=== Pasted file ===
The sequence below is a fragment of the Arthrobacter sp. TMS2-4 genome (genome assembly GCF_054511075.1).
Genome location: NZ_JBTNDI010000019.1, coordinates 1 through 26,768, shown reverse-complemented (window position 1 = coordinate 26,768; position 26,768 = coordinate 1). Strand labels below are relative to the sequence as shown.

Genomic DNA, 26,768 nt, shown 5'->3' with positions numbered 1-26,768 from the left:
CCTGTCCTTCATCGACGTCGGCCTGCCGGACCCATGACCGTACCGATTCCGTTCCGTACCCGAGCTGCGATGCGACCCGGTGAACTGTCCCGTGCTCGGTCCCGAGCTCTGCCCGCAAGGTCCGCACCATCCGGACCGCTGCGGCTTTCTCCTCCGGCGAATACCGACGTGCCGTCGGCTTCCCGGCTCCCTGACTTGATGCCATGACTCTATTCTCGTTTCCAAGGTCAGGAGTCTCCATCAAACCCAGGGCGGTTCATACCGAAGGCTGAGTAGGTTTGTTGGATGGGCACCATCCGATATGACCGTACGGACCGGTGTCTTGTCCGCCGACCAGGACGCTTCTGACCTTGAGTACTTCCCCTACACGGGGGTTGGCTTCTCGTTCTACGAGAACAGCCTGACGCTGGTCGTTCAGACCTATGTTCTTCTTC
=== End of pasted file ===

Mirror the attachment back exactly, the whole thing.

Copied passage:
The sequence below is a fragment of the Arthrobacter sp. TMS2-4 genome (genome assembly GCF_054511075.1).
Genome location: NZ_JBTNDI010000019.1, coordinates 1 through 26,768, shown reverse-complemented (window position 1 = coordinate 26,768; position 26,768 = coordinate 1). Strand labels below are relative to the sequence as shown.

Genomic DNA, 26,768 nt, shown 5'->3' with positions numbered 1-26,768 from the left:
CCTGTCCTTCATCGACGTCGGCCTGCCGGACCCATGACCGTACCGATTCCGTTCCGTACCCGAGCTGCGATGCGACCCGGTGAACTGTCCCGTGCTCGGTCCCGAGCTCTGCCCGCAAGGTCCGCACCATCCGGACCGCTGCGGCTTTCTCCTCCGGCGAATACCGACGTGCCGTCGGCTTCCCGGCTCCCTGACTTGATGCCATGACTCTATTCTCGTTTCCAAGGTCAGGAGTCTCCATCAAACCCAGGGCGGTTCATACCGAAGGCTGAGTAGGTTTGTTGGATGGGCACCATCCGATATGACCGTACGGACCGGTGTCTTGTCCGCCGACCAGGACGCTTCTGACCTTGAGTACTTCCCCTACACGGGGGTTGGCTTCTCGTTCTACGAGAACAGCCTGACGCTGGTCGTTCAGACCTATGTTCTTCTTC